Everyone's favourite thrash metal duo turned acoustic, Rodrigo y Gabriela stand out amongst their peers not only for their heavily metal-influenced Latin pieces, but also for their impeccable proficiency and astounding musicianship. Their latest album, Area 52, pairs the fiery duo alongside the ensemble C.U.B.A., the first time they've recorded their work with such full instrumentation.
Let me tell you, the difference is noticeable. And I'm not just talking about the uncharacteristically louder and fuller sound, though that is undeniably a factor. All of the songs are significantly rewritten from their original versions, featuring extended passages and solos in addition to the heavy embellishment from C.U.B.A. What's more, the arrangements significantly augment the original pieces while nonetheless staying true to their original form. They're exciting and stand well on their own, while also not overshadowing their original versions--a balance that many artists struggle to accomplish when recording new versions of their work. Though it goes against my very nature to say these versions are strictly better than their originals, they undeniably are a lot more fun to listen to. I mean, anyone who's not currently in a coma would be hard-pressed not to get up and dance to music this intense and vibrant. The marriage between Rodrigo y Gabriela's Latin acoustic stylings and C.U.B.A.'s Caribbean flair is absolutely perfect, especially when you mix in the hint of heavy metal that the duo are known for.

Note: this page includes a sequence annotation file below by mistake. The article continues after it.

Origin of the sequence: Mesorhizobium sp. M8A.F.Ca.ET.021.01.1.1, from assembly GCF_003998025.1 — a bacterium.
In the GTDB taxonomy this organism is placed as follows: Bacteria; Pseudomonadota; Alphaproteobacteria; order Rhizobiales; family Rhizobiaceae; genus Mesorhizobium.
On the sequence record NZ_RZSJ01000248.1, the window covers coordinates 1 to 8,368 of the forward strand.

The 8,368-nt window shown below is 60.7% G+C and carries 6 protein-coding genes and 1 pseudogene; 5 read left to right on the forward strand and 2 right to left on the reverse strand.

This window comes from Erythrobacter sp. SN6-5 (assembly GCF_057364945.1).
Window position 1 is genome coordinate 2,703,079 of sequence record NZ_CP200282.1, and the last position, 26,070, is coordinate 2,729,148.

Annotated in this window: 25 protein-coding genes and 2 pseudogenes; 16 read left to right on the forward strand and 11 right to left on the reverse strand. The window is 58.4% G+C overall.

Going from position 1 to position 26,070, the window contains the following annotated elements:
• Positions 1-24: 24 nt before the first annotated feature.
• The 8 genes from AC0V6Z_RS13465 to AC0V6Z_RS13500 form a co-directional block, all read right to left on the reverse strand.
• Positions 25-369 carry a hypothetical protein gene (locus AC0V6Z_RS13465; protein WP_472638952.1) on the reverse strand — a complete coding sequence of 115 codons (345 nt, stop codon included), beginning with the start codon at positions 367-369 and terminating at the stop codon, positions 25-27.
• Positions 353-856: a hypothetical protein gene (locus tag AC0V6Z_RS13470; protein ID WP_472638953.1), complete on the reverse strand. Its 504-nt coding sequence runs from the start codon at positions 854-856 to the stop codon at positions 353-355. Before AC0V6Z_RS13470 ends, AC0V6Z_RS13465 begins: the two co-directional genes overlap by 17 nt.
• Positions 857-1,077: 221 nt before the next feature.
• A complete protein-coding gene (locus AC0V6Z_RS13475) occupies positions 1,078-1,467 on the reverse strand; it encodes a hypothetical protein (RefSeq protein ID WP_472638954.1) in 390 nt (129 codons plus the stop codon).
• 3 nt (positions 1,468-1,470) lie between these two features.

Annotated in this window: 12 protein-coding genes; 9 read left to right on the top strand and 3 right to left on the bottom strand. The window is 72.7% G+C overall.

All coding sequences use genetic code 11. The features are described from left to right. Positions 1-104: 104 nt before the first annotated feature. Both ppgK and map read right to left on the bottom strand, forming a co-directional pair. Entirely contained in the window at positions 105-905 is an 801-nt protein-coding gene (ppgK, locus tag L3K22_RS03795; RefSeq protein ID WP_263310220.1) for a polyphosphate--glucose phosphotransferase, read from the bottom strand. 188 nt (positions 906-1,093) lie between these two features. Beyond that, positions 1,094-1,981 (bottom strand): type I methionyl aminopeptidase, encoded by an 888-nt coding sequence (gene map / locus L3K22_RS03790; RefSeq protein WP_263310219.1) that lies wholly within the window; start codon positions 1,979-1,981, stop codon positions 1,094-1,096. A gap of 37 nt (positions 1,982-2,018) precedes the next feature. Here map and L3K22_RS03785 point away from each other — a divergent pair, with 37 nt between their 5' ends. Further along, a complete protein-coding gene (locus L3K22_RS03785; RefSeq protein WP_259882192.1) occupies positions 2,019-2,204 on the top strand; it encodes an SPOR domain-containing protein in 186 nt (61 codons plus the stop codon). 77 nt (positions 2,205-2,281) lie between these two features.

All right, maybe it does ruin a bit of the magic of listening to a Rodrigo y Gabriela album that the music is made by such a large ensemble rather than two musicians with two guitars. And, I'll admit, it can feel a bit of a cheat when C.U.B.A.'s presence becomes so large that it overshadows the main duo--it does feel like Rodrigo y Gabriela get relegated to afterthoughts on occasion. But you know what? That doesn't really matter. The music is still absolutely beautiful to listen to, even if it is of a significantly different nature than their normal fare. And I'm completely okay with that. Any band that takes the risk of significantly reevaluating their own work gets immense amounts of respect in my book, no matter how it turns out. That Area 52 is as good as it is is just a welcome bonus.
Okay, it's not strictly new material, but who cares? If artists rerecorded pieces with this level of intensity, I'd buy them over again in a heartbeat. This album is pretty much everything you didn't know you wanted. For any fan of Latin music, acoustic rock, or even classic rock and heavy metal, this album is a must.
8.5 / 10
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